Poll shows partisan divide over vaccinations, but some say it’s not that simple in Hawaii
HONOLULU (HawaiiNewsNow) - A new AP-NORC Poll indicates that there’s a political divide over COVID vaccinations, but some maintain its more of a personal choice.
The national poll showed that Democrats are more likely than Republicans to say they’re at least somewhat concerned about someone close to them being infected, by a 70% to 38% margin.
And overall, 43% of Republicans say they have not been vaccinated and definitely won’t be, compared to just 10% of Democrats.
“This of course is unfortunate, but it’s what we’d seen with every issue in U.S. politics now, that everything is polarized, everything has become partisan,” said HNN political analyst Colin Moore.
Moore was not surprised by the results.
“We know that Democrats are much more likely to get a vaccine than Republicans,” he said. “Republicans are much more suspicious of the vaccination, and so you see, for example, red states having much lower levels of vaccination than blue states.”
The Aloha Freedom Coalition, which has held rallies that draw people opposed to the vaccinations, contends that the issue is a personal one, not politically-motivated.
“I think if there’s anything reflected in the poll, it has more to do with people’s own self-government and value of liberty versus, oh, I’m a Republican and therefore I don’t believe, or I’m a Democrat and I do believe. I don’t think that’s the case,” said coalition president, Gary Cordery.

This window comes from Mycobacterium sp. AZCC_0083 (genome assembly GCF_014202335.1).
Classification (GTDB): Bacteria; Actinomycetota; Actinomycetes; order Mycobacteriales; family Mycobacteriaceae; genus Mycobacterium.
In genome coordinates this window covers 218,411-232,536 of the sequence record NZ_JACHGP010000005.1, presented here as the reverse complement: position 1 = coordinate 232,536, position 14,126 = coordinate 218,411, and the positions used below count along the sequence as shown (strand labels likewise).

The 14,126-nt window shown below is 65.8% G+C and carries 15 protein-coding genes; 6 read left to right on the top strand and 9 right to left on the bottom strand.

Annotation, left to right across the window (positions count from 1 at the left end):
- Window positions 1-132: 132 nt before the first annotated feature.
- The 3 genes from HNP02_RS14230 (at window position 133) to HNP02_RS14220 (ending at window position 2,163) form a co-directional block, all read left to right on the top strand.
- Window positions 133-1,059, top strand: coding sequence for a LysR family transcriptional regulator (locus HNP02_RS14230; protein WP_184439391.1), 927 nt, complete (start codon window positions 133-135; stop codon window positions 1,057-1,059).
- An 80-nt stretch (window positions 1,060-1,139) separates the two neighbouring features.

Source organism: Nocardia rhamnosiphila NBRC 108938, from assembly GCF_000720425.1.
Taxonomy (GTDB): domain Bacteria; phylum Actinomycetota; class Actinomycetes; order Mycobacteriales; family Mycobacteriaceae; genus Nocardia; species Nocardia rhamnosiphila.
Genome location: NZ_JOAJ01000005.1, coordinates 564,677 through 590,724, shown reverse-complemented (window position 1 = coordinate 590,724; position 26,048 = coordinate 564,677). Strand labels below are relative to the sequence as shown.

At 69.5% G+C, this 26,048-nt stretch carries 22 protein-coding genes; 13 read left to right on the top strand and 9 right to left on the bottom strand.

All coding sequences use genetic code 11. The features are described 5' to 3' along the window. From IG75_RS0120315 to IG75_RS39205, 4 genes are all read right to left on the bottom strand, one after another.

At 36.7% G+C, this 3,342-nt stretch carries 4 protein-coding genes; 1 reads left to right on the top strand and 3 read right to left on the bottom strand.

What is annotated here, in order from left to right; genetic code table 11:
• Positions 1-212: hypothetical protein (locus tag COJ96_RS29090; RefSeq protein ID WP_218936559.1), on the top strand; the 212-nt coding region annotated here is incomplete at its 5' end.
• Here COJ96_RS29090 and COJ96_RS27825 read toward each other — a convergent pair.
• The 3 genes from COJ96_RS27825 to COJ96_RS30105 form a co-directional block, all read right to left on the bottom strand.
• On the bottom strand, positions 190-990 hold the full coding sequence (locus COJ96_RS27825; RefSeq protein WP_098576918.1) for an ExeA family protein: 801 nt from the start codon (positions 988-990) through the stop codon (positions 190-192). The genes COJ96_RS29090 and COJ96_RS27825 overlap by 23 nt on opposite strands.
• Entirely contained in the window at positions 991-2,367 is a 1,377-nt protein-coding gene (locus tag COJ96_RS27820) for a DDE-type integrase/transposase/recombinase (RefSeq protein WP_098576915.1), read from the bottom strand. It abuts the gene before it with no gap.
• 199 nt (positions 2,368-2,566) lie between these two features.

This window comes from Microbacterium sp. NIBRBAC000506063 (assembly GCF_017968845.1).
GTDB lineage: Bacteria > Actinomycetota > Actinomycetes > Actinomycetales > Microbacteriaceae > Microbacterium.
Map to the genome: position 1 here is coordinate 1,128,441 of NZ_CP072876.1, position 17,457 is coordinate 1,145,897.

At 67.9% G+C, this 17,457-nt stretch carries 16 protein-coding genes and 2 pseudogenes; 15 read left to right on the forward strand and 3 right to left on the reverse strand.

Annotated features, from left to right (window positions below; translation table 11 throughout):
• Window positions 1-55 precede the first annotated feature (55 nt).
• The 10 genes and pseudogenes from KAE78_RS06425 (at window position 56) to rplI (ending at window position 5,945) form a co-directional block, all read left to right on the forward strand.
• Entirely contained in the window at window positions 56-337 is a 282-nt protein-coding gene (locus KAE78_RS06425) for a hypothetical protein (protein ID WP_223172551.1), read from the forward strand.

“I got vaccinated. My wife’s been vaccinated, my whole family. I think all my colleagues have been vaccinated. We think it’s the smart thing to do. Now we’re not forcing people to get it,” said longtime Ewa Beach GOP state Rep. Bob McDermott.
While McDermott also deflected any political attachment to getting shots in arms, he said fallout from the last presidential race has had an effect.
“When Biden and Harris ran, they said if (President) Trump developed the vaccine, I wouldn’t trust it. Well, they did under his watch, and now they’re trying to get people to take the vaccination, so that’s kind of a dichotomy,” McDermott said.
Just this week, prominent national Republicans, including Senate Minority Leader Mitch McConnell and House Minority Whip Steve Scalise have promoted vaccinations, but Moore said the tide won’t change overnight.
“It’s going to take some time, and you really need some really prominent Republicans, like former president Trump, to reach out if there’s really going to be a difference.”
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